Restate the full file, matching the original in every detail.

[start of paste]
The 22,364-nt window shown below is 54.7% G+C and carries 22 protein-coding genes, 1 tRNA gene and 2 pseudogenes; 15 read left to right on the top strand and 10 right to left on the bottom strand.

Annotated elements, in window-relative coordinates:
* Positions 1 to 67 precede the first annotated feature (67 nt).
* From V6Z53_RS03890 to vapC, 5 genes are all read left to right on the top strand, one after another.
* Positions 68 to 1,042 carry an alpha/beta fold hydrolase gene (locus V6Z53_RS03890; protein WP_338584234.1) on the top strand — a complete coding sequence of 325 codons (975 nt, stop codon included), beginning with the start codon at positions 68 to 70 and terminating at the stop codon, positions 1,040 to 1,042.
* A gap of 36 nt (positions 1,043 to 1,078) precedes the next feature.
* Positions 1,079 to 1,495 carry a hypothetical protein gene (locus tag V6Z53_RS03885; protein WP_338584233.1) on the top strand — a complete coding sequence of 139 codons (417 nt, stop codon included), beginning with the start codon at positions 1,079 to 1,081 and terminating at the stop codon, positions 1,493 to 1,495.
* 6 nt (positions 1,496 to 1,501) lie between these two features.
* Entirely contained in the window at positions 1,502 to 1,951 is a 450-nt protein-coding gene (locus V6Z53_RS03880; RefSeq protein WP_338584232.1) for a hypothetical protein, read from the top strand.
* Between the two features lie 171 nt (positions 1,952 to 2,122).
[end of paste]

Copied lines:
The 22,364-nt window shown below is 54.7% G+C and carries 22 protein-coding genes, 1 tRNA gene and 2 pseudogenes; 15 read left to right on the top strand and 10 right to left on the bottom strand.

Annotated elements, in window-relative coordinates:
* Positions 1 to 67 precede the first annotated feature (67 nt).
* From V6Z53_RS03890 to vapC, 5 genes are all read left to right on the top strand, one after another.
* Positions 68 to 1,042 carry an alpha/beta fold hydrolase gene (locus V6Z53_RS03890; protein WP_338584234.1) on the top strand — a complete coding sequence of 325 codons (975 nt, stop codon included), beginning with the start codon at positions 68 to 70 and terminating at the stop codon, positions 1,040 to 1,042.
* A gap of 36 nt (positions 1,043 to 1,078) precedes the next feature.
* Positions 1,079 to 1,495 carry a hypothetical protein gene (locus tag V6Z53_RS03885; protein WP_338584233.1) on the top strand — a complete coding sequence of 139 codons (417 nt, stop codon included), beginning with the start codon at positions 1,079 to 1,081 and terminating at the stop codon, positions 1,493 to 1,495.
* 6 nt (positions 1,496 to 1,501) lie between these two features.
* Entirely contained in the window at positions 1,502 to 1,951 is a 450-nt protein-coding gene (locus V6Z53_RS03880; RefSeq protein WP_338584232.1) for a hypothetical protein, read from the top strand.
* Between the two features lie 171 nt (positions 1,952 to 2,122).